This is certainly an exciting time to be a congenital interventional cardiologist. No doubt the later part of the 20th century laid the foundation for the new millennium; however, since the centennial celebration, several milestone events have already occurred and the future looks as bright as ever. In late 2001, the Amplatzer Atrial Septal Occluder System┬«, became the first device ever to receive US Food and Drug Administration (FDA) approval for the secundum atrial septal defect (ASD) closure indication. It currently remains the only FDA-approved device for this indication.At the same time, this device was also FDA-approved for closure of Fontan fenestrations. Nearly simultaneously in 2001 came the FDA approval of the CardioSEAL Septal Occluder System┬« for the high-risk muscular ventricular septal defect closure indication. This highly specific approved indication has been expanded with the frequent 'off-labelÔÇÖ use of this non-self-centering septal occluder for closure of small- to moderate-sized secundum ASDs as well as a host of other, less common indications. A clinical trial of a new-generation septal occluder called the BioSTAR™ has recently been launched, with bioabsorbable, drug-eluting implant technology. Device closure of the patent foramen ovale (PFO) in the setting of cryptogenic stroke is currently being evaluated in the Randomized Evaluation of Recurrent Stroke Comparing PFO Closure to Established Current Standard of Care Treatment (RESPECT) trial and the CLOSURE 1 trial. Also, PFO closure device trials are likely to expand into evaluation of PFO closure in the treatment of migraine headaches, particularly those with apreceding aura.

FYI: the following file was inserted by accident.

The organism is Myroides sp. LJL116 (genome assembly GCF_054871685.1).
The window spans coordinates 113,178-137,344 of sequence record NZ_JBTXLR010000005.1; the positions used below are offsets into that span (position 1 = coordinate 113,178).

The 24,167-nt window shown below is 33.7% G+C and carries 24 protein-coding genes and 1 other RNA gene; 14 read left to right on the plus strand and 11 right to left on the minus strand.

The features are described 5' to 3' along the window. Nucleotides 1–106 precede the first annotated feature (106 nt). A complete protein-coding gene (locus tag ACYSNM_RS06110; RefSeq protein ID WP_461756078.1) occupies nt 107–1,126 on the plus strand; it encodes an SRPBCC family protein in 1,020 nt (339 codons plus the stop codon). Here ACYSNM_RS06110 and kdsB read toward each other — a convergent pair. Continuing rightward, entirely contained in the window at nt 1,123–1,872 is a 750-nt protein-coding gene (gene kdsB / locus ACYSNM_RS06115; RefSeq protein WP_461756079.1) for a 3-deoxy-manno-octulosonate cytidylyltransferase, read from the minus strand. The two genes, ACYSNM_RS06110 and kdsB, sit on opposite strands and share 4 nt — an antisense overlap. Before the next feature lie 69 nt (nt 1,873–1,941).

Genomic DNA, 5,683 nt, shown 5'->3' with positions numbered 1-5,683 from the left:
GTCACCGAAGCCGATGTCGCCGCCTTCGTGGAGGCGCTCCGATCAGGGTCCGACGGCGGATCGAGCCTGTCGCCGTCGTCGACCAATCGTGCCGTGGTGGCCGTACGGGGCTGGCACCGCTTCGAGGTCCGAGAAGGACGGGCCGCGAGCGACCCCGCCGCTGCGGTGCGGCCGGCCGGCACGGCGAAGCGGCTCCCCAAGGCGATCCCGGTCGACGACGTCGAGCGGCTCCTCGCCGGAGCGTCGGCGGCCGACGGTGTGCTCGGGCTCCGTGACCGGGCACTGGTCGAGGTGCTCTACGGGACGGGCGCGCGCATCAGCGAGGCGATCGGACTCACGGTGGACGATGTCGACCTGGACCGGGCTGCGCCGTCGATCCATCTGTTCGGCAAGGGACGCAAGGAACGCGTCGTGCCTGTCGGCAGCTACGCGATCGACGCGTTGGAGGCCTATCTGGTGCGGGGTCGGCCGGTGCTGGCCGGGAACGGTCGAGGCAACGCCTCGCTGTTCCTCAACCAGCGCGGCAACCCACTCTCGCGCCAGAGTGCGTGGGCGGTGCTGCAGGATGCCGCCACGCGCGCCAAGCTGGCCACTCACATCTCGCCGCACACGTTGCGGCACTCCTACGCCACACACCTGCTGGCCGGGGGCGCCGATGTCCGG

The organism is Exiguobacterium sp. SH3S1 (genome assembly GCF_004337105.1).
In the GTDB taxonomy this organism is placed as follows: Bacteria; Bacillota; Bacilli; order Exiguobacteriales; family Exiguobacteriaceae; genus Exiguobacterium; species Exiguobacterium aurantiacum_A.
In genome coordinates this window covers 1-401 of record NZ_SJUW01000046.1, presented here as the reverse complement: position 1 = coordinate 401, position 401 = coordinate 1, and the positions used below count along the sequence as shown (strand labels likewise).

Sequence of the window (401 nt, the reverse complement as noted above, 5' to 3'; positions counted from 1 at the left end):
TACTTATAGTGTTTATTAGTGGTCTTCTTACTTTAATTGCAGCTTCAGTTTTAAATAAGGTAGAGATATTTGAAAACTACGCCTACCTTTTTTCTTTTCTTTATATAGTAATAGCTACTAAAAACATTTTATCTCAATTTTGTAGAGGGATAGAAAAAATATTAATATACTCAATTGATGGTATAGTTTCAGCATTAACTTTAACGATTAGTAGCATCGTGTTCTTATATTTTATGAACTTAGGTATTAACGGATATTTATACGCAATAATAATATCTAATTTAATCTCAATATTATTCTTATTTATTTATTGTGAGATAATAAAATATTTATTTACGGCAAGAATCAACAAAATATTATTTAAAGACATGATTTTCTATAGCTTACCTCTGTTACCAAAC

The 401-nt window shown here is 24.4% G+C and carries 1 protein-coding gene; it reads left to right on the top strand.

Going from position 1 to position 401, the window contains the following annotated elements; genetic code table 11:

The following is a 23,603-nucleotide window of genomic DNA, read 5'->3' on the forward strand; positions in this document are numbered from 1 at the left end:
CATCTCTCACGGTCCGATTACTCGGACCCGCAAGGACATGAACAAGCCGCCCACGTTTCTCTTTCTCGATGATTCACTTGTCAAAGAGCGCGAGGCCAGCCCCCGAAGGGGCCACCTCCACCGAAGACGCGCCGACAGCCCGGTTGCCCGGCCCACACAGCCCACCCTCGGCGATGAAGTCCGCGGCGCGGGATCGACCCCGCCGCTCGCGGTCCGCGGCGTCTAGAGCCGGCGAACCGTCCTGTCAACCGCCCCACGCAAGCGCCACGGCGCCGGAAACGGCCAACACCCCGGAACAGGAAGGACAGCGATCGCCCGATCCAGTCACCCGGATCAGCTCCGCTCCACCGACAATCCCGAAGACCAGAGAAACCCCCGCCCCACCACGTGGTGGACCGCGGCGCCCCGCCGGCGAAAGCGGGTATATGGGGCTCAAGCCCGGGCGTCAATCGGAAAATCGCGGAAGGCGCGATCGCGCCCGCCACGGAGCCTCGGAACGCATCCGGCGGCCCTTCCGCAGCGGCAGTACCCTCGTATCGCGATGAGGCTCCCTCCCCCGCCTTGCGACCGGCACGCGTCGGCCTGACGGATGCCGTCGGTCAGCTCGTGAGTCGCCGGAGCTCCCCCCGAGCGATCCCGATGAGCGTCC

Another milestone came in mid-2003 with the FDA approval of the Amplatzer Duct Occluder┬« for closure of the patent ductus arteriosus (PDA).This device is the first and, so far, only to be approved for the PDA closure indication.With its availability, PDA closure is now one of the most commonly performed congenital heart interventions. Consequently, patients no longer require surgical PDA ligation other than the premature infant. Additional devices in the short pipeline include devices to close perimembranous ventricular septal defects and muscular ventricular septal defects, which will eventually make it unnecessary for patients with these relatively common congenital heart defects to undergo highly invasive open-heart surgery for correction.